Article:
Photo by Karen Saró Troeger
FOR IMMEDIATE RELEASE
Wanapum Fishing People against Nestle:
NESTLE WATER BATTLE CONTINUES
Tribal members speak out at City Council meeting
April 18th 2016 (Cascade Locks, Oregon)
Monday April 11th a meeting took place at the Cascade Locks Town Hall and members of the Confederated Tribes of Warm Springs of Oregon arrived on short notice in traditional longhouse dress to fiercely defend the waters of our home, the Columbia River.
The Cascade Locks city council voted against a resolution [6-1] that would have prevented Nestle International Waters from having rights to Oxbow Springs, the headwaters of Herman Creek. The Cascade Locks city council officially endorsed Nestle to open a water bottling facility in the Locks.
Ballot Measure 14-55 is an initiative to ban large-scale commercial water bottling operations in Hood River County. The measure, promoted by the Cascade Locks-based Local Water Alliance, will be voted on in the upcoming primary on May 17th 2016.
Many younger tribal members who still exercise their treaty rights to fish on the Columbia River spoke out in an eloquent, passionate and heartfelt opposition to Nestle’s water bottling facility.
“Look at me and see I’m worried. You should be worried too. Nestle’s going to come in here and destroy us. Don’t let that happen,” stated Whitney Jackson a tribal member of the Confederated Tribes of Warm Springs of Oregon.
“Oxbow Springs, Herman creek is the coldest tributary that goes into the Columbia River. The salmon really depend on that water to make their journey upstream. We know that water is becoming a scarce resource and we all depend on it. Our people do bring business here [to Cascade Locks]. Our people have been doing trade and commerce here on this river for over 10,000 years, since time immemorial,” expressed Shayleen Macy, enrolled member of the Confederated Tribes of Warm Springs of Oregon.
Herman Creek, an important place for migrating fish populations, provides a cool water refuge and is a tributary to the Columbia River. The headwaters of Herman Creek, known as Oxbow Springs, is in the ceded treaty territory of the Confederated Tribes of Warm Springs of Oregon as outlined in the Mid-Columbia River Treaty of 1855.
In 2008 Nestle International Waters approached the city of Cascade Locks in hopes of purchasing the water rights to bottle and sell this pristine, priceless resource under their “Arrowhead” brand name.
Water rights to the spring are currently owned by Oregon Department of Fish and Wildlife (ODFW) for the operation of the Oxbow Springs Fish Hatchery which provides significant numbers to the local fisheries population and economy.
Last May, Austin Greene Jr. the current Chairman of the Confederated Tribes of Warm Springs of Oregon sent a letter to the newly appointed Governor Kate Brown requesting she prompt ODFW to withdraw the application for water transfer with the City of Cascade Locks.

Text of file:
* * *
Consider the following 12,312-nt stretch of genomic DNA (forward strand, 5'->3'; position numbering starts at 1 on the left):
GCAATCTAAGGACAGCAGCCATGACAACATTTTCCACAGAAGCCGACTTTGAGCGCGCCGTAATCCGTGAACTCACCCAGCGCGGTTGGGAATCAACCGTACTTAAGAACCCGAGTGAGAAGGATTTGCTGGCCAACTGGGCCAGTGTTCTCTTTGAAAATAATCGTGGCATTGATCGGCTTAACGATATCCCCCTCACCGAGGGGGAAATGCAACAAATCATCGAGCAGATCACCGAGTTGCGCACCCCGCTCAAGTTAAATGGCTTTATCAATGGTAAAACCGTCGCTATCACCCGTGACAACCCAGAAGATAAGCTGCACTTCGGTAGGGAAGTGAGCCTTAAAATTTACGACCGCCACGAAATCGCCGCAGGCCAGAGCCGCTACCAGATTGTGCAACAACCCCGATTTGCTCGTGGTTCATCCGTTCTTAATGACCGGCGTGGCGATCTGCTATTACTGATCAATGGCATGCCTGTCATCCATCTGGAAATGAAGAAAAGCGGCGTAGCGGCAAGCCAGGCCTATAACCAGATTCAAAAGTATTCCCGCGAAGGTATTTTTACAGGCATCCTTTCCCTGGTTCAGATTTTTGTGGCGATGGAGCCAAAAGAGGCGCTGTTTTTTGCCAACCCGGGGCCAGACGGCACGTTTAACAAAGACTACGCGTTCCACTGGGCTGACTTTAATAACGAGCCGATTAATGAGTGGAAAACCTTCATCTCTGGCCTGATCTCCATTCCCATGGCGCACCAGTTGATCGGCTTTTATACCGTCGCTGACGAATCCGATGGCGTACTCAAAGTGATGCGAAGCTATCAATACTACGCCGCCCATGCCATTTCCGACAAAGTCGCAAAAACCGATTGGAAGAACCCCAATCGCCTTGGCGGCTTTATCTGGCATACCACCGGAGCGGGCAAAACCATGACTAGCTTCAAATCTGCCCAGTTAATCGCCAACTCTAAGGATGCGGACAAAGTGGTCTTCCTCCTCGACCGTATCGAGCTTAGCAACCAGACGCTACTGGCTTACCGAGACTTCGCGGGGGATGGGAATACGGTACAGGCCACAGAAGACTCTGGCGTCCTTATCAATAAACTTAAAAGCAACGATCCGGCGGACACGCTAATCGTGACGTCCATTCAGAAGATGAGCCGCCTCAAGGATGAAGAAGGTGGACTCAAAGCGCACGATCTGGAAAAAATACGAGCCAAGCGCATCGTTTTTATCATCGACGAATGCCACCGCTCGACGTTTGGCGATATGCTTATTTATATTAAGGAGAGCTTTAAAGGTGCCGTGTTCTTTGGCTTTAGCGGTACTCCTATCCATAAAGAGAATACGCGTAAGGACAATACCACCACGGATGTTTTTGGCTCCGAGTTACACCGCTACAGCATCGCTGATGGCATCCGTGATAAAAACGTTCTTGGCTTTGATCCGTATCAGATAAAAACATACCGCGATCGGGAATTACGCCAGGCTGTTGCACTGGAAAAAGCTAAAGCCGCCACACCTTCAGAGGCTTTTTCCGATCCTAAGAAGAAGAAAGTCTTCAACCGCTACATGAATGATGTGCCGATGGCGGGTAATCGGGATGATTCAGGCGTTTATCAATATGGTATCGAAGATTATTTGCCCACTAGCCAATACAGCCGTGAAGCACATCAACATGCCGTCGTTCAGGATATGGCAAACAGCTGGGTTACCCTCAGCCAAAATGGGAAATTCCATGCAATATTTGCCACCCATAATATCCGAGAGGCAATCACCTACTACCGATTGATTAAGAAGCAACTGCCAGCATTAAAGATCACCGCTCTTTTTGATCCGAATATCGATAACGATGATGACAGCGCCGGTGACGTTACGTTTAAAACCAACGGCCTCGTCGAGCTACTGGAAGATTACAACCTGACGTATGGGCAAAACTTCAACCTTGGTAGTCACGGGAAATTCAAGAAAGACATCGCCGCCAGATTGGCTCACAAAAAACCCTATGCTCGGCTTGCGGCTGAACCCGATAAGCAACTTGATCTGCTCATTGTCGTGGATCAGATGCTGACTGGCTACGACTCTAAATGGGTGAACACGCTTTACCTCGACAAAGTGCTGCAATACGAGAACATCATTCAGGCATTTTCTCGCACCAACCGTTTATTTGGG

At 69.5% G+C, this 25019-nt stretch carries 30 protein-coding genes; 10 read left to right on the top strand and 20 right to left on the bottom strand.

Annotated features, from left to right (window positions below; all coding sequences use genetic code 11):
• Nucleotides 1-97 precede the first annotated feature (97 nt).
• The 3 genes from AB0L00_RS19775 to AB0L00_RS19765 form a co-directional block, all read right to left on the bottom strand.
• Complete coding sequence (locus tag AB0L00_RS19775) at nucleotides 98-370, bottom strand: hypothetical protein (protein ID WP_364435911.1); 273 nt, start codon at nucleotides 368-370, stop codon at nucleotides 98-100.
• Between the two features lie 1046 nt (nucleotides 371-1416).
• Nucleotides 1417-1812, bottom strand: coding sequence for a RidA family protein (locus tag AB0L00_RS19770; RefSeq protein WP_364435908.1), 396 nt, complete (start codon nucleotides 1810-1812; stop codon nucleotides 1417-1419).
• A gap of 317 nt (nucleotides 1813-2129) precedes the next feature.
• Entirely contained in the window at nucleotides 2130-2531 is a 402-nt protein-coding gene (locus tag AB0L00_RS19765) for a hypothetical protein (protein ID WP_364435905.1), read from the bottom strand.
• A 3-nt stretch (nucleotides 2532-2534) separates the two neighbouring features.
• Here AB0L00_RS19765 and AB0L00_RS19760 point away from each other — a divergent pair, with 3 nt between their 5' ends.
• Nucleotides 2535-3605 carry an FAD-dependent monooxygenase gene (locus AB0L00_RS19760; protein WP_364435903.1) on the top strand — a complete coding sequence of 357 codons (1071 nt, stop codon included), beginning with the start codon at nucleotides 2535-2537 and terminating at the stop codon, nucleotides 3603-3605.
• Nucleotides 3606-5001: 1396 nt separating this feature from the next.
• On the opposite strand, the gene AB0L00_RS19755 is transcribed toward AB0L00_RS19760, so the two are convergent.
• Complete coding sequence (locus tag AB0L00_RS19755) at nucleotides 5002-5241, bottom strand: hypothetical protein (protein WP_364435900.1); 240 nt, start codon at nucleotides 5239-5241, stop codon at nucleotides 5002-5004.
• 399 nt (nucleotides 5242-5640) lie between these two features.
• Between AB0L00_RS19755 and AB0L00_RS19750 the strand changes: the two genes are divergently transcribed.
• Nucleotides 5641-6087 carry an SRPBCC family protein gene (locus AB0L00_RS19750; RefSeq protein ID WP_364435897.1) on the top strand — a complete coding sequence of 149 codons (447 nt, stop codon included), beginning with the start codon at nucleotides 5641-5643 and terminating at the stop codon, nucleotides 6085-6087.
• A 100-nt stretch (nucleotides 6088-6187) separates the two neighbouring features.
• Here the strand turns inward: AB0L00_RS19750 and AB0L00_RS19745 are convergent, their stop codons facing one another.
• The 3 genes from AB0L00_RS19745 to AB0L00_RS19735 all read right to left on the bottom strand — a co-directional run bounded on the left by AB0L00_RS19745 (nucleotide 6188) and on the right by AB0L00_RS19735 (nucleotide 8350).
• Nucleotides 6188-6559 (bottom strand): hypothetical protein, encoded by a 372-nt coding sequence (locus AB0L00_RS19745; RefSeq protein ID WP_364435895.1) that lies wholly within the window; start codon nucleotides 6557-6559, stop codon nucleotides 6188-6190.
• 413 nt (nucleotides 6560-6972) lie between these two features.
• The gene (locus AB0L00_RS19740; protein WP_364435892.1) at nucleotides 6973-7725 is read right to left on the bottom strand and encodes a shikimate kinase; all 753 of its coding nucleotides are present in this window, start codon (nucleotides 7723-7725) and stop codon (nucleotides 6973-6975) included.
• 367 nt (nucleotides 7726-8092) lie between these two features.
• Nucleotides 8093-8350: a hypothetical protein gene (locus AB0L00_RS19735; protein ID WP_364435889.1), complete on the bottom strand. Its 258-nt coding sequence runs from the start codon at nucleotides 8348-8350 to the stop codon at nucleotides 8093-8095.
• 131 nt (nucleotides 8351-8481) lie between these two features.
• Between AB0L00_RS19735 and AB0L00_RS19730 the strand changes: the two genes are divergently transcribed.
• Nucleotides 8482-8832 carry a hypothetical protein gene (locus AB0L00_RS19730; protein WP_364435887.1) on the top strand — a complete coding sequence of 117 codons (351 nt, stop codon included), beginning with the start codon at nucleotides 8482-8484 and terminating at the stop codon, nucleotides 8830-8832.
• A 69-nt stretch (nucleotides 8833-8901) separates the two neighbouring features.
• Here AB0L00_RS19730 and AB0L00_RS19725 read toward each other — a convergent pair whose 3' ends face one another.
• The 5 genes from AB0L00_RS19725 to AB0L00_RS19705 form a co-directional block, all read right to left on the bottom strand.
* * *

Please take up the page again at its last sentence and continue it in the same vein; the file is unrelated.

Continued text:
According to an article published July 2015 in the Portland Mercury, Greene’s letter stated, “Water quantity and quality and hatchery operations are of paramount importance to ongoing treaty-based rights of the Tribe in the Columbia River area and to ongoing federal litigation,” the letter reads. “These factors are not only reasonable to evaluate but of critical importance for ODFW’s proposed water transfer, particularly in the context of climate change… and more frequent droughts and/or dry years.”
Orvie Danzuka Councilman for the Confederated Tribes of Warm Springs expressed his support for the resolution, “YES on 14-55 to honor 1855. The Treaty of 1855 guaranteed access to our usual and accustomed places, this [Herman Creek/Oxbow Springs] being one of them. Something like this could have a severe detrimental effect on our first food [salmon]. We want to be in line to make sure this doesn’t happen.”
NO NESTLE in Oxbow Spring (k’uup waniitch) Appreciation Dinner and Giveaway with speakers and updates- Saturday April 23rd 2-5 pm at the Celilo Longhouse on the Columbia River.
“The Wanapum Fishing People against Nestle want to thank the Gorge groups and environmental organizations for protecting Oxbow Spring from Nestle for SEVEN YEARS before the tribes became aware and took a stand.”
With unprecedented fish kills and extreme drought conditions in our state this last year we cannot afford to allow grossly wealthy water bottlers to scheme their way into stealing our local water supplies for their private profits.
In the battle against water privatization, Tribal treaty rights may be a saving grace to protecting public water supplies.
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“at the time of creation the Creator placed us in this land and He gave us the voice of this land and that is our law.”
Photo by Blue Ackerman